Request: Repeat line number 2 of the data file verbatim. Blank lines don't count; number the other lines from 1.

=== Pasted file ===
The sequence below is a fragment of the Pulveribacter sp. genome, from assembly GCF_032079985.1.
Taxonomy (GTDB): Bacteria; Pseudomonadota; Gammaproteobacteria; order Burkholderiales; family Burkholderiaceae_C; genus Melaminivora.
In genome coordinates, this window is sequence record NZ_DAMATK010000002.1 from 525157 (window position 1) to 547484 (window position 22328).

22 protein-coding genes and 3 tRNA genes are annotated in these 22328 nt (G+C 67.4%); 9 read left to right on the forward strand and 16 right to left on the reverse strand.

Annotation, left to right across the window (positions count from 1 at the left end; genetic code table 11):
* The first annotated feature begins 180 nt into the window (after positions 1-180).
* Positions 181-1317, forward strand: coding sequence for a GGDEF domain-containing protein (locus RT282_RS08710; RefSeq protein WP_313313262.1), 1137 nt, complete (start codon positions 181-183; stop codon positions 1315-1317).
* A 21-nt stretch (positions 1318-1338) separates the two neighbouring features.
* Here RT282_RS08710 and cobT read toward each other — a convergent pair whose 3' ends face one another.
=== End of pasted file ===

Taxonomy (GTDB): Bacteria; Pseudomonadota; Gammaproteobacteria; order Burkholderiales; family Burkholderiaceae_C; genus Melaminivora.